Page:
Containerizing Legacy Apps Yields Significant Benefits
There’s so much buzz around containers, container orchestration and the ecosystem surrounding containers. But in reality, few organizations are actually deploying containers in production in any real and lasting way.
Why? It’s likely because few companies can afford significant investments in redesigning their existing applications into a collection of microservices. So, while there’s enthusiasm for microservices-based applications, companies often can’t justify the cost of change. In other cases they are COTS (Consumer Off The Shelf) applications and cannot be changed into microservices based applications.
In many ways, the 80/20 rule – which was based on the belief that 80 percent of a company’s revenue tends to come from 20 percent of its product line – applies to containerization and efficiency. Here’s the idea: You don’t have to wait for all of your applications to be redesigned to achieve many of the benefits associated with running them in containers. In other words, wouldn’t it be worth it spending a few hours wrapping an app in a container if you could gain 80 percent of the benefits for having designed it for containerization (20 percent effort for 80 percent benefit)?
Packaging a legacy application in a container is a start. But expediting deployments, providing governance, securing, orchestrating, monitoring, automating and auditing are where the real benefits of running containerized enterprise applications in production come into play. This platform approach enables you to free legacy applications from the bindings of specific infrastructure and locations. Benefits include:
- Speed; you can deploy applications in one-tenth the time
- Use of less infrastructure or cloud resources.
- The ability to deploy to any cloud (public, private, or multi-cloud) and redeploy somewhere else. Portability is simplified as a result of policy and built-in software defined networking (SDN), and governance is never compromised.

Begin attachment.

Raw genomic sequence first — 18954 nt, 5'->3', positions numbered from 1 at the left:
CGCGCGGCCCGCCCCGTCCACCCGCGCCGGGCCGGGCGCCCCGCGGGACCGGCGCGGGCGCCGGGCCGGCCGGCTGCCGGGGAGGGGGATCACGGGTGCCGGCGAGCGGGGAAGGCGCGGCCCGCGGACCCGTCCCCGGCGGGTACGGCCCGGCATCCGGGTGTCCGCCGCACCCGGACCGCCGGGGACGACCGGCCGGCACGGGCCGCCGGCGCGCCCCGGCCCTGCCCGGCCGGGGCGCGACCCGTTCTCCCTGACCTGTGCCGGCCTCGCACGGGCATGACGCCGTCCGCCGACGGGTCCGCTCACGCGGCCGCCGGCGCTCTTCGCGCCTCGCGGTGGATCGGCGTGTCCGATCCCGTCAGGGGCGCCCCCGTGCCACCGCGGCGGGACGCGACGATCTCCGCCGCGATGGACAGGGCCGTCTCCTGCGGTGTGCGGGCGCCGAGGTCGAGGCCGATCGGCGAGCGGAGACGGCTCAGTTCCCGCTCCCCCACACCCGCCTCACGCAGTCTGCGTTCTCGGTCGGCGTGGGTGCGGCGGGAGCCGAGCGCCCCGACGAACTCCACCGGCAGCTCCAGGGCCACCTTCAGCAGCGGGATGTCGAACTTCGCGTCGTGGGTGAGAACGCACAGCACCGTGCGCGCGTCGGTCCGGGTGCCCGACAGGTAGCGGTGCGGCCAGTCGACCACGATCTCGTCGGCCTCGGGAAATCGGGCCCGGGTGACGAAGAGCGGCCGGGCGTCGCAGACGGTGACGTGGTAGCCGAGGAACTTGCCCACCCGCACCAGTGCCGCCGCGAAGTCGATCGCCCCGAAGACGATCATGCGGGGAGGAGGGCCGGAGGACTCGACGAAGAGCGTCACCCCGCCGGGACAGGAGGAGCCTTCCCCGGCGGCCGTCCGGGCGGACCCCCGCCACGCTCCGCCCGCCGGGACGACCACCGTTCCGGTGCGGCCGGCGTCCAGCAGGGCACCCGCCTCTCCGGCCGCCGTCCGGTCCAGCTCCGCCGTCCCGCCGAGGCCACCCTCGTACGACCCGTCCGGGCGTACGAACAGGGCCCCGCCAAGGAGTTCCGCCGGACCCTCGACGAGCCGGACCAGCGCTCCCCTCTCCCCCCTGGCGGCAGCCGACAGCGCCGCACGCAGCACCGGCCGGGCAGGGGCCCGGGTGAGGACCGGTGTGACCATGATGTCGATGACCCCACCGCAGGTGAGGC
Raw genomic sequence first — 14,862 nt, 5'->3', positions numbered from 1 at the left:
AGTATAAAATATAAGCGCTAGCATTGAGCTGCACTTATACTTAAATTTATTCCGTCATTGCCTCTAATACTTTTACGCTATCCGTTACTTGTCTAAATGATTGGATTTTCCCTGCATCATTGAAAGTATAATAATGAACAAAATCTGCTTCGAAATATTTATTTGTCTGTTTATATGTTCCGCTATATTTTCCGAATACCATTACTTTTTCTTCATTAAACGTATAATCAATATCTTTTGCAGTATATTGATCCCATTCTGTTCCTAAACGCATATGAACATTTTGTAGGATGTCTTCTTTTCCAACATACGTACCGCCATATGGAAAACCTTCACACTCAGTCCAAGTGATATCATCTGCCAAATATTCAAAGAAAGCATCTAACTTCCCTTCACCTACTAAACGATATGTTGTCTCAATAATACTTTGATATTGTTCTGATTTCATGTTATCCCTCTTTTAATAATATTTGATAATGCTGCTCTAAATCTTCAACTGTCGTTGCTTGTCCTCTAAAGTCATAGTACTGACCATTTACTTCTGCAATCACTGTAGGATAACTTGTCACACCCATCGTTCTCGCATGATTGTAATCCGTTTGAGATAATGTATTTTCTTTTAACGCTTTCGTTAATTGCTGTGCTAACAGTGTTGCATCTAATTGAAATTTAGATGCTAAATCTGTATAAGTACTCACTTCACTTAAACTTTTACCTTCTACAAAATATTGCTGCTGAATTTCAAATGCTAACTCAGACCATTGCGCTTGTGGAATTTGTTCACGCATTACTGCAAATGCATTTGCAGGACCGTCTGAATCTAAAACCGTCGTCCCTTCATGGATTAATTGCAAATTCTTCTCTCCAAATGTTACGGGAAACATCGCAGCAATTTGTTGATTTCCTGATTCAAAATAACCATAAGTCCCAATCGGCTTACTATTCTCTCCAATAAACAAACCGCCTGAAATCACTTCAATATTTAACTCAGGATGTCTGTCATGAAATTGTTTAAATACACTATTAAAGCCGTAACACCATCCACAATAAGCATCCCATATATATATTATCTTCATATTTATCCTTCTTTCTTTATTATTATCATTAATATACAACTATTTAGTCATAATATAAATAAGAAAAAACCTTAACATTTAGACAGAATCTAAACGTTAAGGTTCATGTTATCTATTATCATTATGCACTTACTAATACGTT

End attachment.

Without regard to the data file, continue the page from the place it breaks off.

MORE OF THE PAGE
If you could containerize even 30 percent of your existing environment today, you could likely save 5 to 15 percent of your IT expenditures through improved staff efficiency, gain higher resiliency for applications and reduce infrastructure costs. Whether you’re considering the consolidation of your data centers or just trying to unburden your IT staff, managing legacy applications on a container platform can provide benefits over virtualization in the same way virtualization offered improvements compared to running client/server applications on hardware-locked operating systems.
Containers, combined with a container management platform, offer significant advantages over managing traditional legacy and legacy virtual environments. Applying containers to conventional workloads can provide you 80 percent of the benefits associated with a cloud-native application. It seems a logical place to start, don’t you think?
If you want to read more about my thoughts on the 80/20 rule and benefits from containers in production, check out my recent article in The New Stack.